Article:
Lyric Opera presents
At Civic Opera House, 20 N. Wacker Drive
Composed by George Frideric Handel
Libretto by Thomas Broughton
Based on two plays: Sophocle’s ‘The Women of Trachis’
and Ovid’s ‘Metamorphoses’
Performed in English
With projected English Titles
Conducted by Harry Bicket
Stage directed by Peter Sellars
March 16th, 19th, 21st at 7:30
Running Time: Three hours and twenty minutes includes one intermission.
Reviewed by Katy Walsh
‘Jealousy! Infernal pest!’ Goodbye peace, goodbye love! Being married to a demi-god has its challenges. Lyric Opera presents HERCULES, a musical drama in three acts composed by George Frideric Handel. Hercules returns from war. After killing a neighboring King, Hercules brings home the orphaned princess Iole. His wife, Dejanira, is not happy about the battle souvenir. She’s had enough of his conquering hero antics. Meanwhile, Iole is mourning the loss of her father. Her sweet vulnerability turns-on both Hercules and son. Jealousy! To reclaim her godly husband’s affections, Dejanira is going to have to spill a little blood. HERCULES attacks with powerful singing and holds the audience captive.
Handel’s masterful orchestration showcases Thomas Broughton’s simplistic lyrics. For any song, the short repeated verse sustains a memorable rhythm. It’s poignant. I often leave the Lyric humming tunes but this time I’m actually singing phrases: ‘Adieu to peace. Adieu to love.‘ Under the stage direction of Peter Sellars, sung phrases are matched with physical gestures. It’s an intriguing combination of sign language and mime. The extra layer adds dimensionality to the songs. The hands-on visual is most apparent in the chorus. They seem to do an operatic version of the “Macarena” in rounds. The synchronization is transfixing. This chorus is an energetic force. They come out of the background. In a party scene, they are happily swilling beer bottles. Throughout this production, they are having a good time enjoying the festivities. Their stage presence is a pure delightful anticipation.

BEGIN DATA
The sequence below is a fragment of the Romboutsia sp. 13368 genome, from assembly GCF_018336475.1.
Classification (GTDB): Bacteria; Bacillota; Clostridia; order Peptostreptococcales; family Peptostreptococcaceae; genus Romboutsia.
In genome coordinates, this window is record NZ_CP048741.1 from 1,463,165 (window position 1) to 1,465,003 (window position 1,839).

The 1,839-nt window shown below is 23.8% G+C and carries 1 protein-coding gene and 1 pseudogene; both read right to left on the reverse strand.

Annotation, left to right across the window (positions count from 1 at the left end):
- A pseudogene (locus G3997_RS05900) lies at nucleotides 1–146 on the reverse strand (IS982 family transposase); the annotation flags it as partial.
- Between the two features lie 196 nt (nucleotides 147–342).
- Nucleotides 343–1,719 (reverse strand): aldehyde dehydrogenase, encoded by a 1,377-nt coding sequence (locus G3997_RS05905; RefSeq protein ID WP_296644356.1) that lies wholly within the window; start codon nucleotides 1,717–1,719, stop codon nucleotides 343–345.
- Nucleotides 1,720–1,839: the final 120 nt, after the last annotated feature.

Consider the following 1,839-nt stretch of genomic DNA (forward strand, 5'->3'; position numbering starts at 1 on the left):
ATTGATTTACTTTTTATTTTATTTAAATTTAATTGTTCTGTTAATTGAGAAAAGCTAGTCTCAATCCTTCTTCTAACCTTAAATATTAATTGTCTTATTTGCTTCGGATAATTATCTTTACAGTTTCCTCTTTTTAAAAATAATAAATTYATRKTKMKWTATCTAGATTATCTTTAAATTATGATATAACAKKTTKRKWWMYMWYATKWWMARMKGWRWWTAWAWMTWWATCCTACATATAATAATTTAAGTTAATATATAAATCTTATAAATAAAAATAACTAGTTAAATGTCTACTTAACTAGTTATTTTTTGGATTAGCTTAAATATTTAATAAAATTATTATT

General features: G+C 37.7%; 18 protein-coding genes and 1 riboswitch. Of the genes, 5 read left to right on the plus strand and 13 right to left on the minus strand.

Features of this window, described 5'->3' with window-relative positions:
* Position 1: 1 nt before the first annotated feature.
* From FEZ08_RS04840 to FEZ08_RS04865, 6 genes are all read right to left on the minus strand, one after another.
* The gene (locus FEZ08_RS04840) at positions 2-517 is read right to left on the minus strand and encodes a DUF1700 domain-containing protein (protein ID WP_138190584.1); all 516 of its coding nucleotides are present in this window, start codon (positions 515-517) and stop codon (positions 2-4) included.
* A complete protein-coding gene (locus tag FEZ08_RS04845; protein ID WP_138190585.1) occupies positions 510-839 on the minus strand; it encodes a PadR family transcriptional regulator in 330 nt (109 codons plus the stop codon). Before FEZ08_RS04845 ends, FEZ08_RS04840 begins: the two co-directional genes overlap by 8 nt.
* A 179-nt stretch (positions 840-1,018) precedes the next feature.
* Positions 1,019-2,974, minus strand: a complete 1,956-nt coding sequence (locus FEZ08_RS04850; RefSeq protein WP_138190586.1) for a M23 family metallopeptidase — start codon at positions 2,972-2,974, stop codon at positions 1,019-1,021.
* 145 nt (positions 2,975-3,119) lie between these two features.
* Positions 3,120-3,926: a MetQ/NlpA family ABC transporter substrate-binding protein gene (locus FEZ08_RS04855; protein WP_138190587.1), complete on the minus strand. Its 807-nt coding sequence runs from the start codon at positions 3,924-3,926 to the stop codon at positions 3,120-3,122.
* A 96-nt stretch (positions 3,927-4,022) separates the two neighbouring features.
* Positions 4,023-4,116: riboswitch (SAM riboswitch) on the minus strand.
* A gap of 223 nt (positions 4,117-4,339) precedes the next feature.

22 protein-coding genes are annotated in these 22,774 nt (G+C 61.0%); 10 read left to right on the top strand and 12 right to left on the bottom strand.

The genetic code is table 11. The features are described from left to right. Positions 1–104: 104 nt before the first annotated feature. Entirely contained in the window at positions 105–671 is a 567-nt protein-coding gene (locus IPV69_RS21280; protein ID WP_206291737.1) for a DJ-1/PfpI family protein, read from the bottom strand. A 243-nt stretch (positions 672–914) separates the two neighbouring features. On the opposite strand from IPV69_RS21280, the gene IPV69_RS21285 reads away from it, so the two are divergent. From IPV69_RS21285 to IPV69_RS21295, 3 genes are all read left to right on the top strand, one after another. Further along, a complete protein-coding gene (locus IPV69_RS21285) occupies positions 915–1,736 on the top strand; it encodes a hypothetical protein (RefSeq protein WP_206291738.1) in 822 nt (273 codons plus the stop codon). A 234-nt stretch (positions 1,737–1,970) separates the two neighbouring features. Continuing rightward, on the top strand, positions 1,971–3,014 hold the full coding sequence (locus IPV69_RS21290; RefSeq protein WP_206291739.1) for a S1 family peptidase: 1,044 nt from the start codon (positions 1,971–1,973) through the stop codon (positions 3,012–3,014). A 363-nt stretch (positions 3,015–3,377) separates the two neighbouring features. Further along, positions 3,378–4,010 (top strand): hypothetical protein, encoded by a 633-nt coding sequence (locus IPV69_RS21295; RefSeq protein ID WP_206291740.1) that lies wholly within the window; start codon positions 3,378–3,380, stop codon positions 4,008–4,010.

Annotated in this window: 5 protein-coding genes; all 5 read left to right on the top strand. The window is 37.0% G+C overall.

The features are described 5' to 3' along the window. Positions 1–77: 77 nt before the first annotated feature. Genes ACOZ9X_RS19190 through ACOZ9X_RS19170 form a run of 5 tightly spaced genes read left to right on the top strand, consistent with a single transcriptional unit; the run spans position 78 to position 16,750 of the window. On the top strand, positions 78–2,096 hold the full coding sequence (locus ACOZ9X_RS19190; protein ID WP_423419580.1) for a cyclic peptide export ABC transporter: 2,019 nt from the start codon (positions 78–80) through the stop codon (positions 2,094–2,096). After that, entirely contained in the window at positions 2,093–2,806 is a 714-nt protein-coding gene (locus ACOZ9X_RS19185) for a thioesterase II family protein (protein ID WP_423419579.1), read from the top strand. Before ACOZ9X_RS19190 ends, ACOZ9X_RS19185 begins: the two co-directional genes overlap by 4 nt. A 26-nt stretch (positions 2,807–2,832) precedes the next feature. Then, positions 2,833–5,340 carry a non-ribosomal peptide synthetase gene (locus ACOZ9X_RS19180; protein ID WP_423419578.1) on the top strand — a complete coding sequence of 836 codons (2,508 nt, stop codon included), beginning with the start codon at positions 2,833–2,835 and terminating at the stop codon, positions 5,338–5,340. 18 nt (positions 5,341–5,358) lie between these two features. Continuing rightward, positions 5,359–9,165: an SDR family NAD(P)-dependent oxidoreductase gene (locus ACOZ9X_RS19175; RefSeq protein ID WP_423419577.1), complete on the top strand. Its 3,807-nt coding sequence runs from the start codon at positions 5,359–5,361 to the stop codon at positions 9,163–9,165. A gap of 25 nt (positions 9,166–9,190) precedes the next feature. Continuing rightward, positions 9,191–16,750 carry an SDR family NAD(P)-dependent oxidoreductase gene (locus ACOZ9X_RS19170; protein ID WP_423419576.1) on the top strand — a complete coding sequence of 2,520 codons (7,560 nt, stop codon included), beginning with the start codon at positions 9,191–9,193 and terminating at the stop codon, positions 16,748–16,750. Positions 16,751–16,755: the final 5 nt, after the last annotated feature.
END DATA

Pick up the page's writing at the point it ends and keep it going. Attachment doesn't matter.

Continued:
Not to be secondary to the chorus, the principals each have a formidable, heart-rending aria(s). Under the dramatic powerhouse of Director Sellars and Conductor Harry Bicket, the drama is heightened in action and song. Lucy Crowe (Iole) sings with perfect diction (and with a cold as pre-announced) through a bag over her head. She is phenomenal! Her lyrical stylings enchant whether she is grieving for her dad, pledging her love to Hyllus or comforting Dejanira. She is simply magical! As the pill-popping, jealous wife, Alice Coote (Dejanira) is a whirlwind of raw emotion sung in beautiful misery. Coote gives the performance her all and looks expectedly exhausted at curtail call. Wow! David Daniels (Lichas) engages as the countertenor. As he sings of the fate of his master, Daniels connects with a personal intimacy to the audience. The intensity is riveting. Richard Croft (Hyllus) sings forcefully about conspiracy theories and then tentatively of his future obligations. For the strongest man in the world, Eric Owens (Hercules) isn’t the happy hero to be home or on stage. Owens plays it dark and unaffected by the drama or the audience. Except for a raging death aria, Owens seems disconnected to the story…almost bored.
In his defense, Owens looks uncomfortable in his fatigues. Costume Designer Dunya Ramicova dresses the cast in contemporary clothing. The military is wearing Desert Storm attire. The non-military are wearing street clothing with the ladies in traditional garb for Libyan women. Along with a backdrop that changes from starry night to fiery hell to squiggly chaos, the colors and textures make a vibrant visual spectacle. HERCULES is unexpectedly less about the demi-god and more about humanity. It’s strength is weaving greek mythology into a present day story of the causalities of war. This HERCULES is a magnificent crusade to silence the external and internal conflict.
A Peter Sellars’ fan, James describes the show with ‘classic, modern classic.’